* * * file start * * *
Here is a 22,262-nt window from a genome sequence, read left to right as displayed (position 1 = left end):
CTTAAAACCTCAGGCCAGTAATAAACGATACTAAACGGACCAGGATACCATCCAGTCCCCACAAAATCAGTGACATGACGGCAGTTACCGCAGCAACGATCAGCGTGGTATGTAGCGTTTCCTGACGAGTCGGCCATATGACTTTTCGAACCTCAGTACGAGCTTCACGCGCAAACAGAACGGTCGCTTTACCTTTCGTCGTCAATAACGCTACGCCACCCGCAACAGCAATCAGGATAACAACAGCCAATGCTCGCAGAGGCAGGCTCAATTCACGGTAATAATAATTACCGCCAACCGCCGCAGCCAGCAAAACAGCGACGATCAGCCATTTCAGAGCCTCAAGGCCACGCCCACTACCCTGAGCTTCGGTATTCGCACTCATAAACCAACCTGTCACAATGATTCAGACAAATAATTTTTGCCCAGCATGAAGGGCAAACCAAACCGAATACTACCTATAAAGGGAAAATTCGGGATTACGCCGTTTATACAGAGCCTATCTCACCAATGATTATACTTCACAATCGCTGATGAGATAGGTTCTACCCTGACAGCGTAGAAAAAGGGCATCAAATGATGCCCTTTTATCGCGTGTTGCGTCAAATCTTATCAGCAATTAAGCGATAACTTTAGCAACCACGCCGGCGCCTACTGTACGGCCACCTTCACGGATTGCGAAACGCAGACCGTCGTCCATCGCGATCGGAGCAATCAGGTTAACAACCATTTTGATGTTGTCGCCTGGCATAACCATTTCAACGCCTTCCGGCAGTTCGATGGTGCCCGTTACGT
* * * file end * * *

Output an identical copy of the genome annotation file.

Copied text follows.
Here is a 22,262-nt window from a genome sequence, read left to right as displayed (position 1 = left end):
CTTAAAACCTCAGGCCAGTAATAAACGATACTAAACGGACCAGGATACCATCCAGTCCCCACAAAATCAGTGACATGACGGCAGTTACCGCAGCAACGATCAGCGTGGTATGTAGCGTTTCCTGACGAGTCGGCCATATGACTTTTCGAACCTCAGTACGAGCTTCACGCGCAAACAGAACGGTCGCTTTACCTTTCGTCGTCAATAACGCTACGCCACCCGCAACAGCAATCAGGATAACAACAGCCAATGCTCGCAGAGGCAGGCTCAATTCACGGTAATAATAATTACCGCCAACCGCCGCAGCCAGCAAAACAGCGACGATCAGCCATTTCAGAGCCTCAAGGCCACGCCCACTACCCTGAGCTTCGGTATTCGCACTCATAAACCAACCTGTCACAATGATTCAGACAAATAATTTTTGCCCAGCATGAAGGGCAAACCAAACCGAATACTACCTATAAAGGGAAAATTCGGGATTACGCCGTTTATACAGAGCCTATCTCACCAATGATTATACTTCACAATCGCTGATGAGATAGGTTCTACCCTGACAGCGTAGAAAAAGGGCATCAAATGATGCCCTTTTATCGCGTGTTGCGTCAAATCTTATCAGCAATTAAGCGATAACTTTAGCAACCACGCCGGCGCCTACTGTACGGCCACCTTCACGGATTGCGAAACGCAGACCGTCGTCCATCGCGATCGGAGCAATCAGGTTAACAACCATTTTGATGTTGTCGCCTGGCATAACCATTTCAACGCCTTCCGGCAGTTCGATGGTGCCCGTTACGT